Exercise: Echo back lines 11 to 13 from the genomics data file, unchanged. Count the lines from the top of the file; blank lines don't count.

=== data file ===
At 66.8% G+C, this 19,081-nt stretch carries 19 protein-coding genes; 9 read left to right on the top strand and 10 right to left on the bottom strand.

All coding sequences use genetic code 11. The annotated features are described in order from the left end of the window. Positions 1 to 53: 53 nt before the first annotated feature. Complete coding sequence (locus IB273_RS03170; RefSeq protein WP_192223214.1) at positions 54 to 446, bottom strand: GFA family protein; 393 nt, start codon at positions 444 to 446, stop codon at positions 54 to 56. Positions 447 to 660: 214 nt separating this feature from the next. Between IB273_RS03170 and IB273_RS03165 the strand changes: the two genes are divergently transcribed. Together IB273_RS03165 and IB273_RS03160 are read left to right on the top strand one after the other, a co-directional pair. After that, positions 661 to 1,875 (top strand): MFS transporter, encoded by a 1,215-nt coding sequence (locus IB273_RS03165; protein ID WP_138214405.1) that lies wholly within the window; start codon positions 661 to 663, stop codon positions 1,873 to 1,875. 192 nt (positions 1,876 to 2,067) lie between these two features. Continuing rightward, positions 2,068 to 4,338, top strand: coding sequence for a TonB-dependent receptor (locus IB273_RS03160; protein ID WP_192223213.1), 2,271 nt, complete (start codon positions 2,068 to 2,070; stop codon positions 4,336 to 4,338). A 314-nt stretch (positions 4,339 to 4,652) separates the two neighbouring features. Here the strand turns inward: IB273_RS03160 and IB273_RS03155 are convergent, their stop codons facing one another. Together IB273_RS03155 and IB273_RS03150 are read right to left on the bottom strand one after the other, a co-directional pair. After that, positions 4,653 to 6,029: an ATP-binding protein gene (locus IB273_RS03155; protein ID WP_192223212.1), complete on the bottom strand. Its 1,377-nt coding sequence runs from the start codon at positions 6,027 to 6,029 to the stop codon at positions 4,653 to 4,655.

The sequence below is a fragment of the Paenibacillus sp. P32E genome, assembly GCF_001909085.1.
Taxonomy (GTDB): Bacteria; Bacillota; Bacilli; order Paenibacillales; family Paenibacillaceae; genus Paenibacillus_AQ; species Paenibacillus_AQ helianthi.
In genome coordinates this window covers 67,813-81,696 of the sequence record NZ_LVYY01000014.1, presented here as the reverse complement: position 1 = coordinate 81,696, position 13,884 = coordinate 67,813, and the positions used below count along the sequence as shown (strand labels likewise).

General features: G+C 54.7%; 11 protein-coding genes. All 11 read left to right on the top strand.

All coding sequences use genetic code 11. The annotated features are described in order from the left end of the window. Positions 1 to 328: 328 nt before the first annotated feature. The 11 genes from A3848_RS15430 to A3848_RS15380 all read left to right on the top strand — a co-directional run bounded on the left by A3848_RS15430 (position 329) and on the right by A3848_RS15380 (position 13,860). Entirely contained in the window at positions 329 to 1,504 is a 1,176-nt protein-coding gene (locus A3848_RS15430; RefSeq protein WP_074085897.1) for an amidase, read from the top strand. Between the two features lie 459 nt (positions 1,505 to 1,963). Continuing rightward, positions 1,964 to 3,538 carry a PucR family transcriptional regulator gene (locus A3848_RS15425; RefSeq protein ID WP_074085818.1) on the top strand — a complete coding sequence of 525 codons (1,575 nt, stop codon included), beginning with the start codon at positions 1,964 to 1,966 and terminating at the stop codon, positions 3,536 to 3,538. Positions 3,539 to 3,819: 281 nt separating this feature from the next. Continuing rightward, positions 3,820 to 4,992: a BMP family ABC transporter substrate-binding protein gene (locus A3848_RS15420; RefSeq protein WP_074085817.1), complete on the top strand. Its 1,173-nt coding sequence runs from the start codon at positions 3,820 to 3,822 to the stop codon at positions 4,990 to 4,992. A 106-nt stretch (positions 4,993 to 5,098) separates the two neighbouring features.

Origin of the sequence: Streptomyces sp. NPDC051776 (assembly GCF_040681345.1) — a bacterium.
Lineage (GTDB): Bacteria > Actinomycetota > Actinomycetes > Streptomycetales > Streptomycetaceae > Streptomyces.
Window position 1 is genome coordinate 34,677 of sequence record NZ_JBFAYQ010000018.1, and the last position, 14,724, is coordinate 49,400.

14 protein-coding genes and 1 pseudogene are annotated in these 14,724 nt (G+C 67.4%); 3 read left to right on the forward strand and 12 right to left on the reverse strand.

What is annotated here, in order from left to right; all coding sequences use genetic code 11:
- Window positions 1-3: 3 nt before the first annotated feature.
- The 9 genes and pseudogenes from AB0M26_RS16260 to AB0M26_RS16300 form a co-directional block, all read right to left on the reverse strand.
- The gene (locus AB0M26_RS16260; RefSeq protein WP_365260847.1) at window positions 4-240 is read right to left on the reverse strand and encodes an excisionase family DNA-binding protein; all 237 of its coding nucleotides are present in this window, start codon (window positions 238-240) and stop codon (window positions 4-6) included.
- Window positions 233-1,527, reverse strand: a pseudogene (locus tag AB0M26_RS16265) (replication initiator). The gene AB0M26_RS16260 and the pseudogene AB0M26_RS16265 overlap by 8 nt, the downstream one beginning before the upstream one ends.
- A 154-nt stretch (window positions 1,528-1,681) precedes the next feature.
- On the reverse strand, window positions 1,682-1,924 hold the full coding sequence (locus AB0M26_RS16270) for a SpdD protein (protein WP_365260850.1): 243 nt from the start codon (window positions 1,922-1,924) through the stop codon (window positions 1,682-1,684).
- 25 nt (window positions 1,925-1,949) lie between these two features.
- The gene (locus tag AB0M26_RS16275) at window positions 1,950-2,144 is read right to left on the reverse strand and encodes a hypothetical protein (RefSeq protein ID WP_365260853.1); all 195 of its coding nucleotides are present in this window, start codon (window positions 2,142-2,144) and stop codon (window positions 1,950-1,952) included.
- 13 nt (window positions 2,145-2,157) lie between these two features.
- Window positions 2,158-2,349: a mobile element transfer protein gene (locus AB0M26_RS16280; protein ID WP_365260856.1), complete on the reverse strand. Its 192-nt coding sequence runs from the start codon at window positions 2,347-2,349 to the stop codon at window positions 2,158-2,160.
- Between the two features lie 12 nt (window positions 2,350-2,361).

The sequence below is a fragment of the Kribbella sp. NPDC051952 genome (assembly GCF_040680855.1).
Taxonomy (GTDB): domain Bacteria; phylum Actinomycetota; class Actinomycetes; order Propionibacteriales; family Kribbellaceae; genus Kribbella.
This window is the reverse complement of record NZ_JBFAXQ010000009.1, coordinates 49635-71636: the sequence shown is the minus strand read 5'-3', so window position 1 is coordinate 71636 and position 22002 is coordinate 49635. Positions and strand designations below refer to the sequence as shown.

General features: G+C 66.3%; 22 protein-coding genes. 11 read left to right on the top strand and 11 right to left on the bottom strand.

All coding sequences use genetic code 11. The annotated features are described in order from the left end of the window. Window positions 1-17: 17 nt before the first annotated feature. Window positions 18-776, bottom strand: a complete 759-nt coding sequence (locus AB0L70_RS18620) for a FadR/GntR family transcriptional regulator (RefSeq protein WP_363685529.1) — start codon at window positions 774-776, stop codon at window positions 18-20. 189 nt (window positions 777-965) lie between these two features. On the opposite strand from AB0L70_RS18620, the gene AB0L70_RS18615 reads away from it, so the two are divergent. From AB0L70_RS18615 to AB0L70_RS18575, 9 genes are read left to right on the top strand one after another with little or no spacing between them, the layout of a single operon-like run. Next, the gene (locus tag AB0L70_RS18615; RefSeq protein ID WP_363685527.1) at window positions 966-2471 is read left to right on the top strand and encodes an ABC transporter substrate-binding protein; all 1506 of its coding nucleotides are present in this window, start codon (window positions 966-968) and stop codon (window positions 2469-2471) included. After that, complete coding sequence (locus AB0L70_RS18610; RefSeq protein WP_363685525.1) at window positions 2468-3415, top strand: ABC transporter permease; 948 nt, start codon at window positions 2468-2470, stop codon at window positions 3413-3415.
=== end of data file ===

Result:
14 protein-coding genes and 1 pseudogene are annotated in these 14,724 nt (G+C 67.4%); 3 read left to right on the forward strand and 12 right to left on the reverse strand.

What is annotated here, in order from left to right; all coding sequences use genetic code 11:
- Window positions 1-3: 3 nt before the first annotated feature.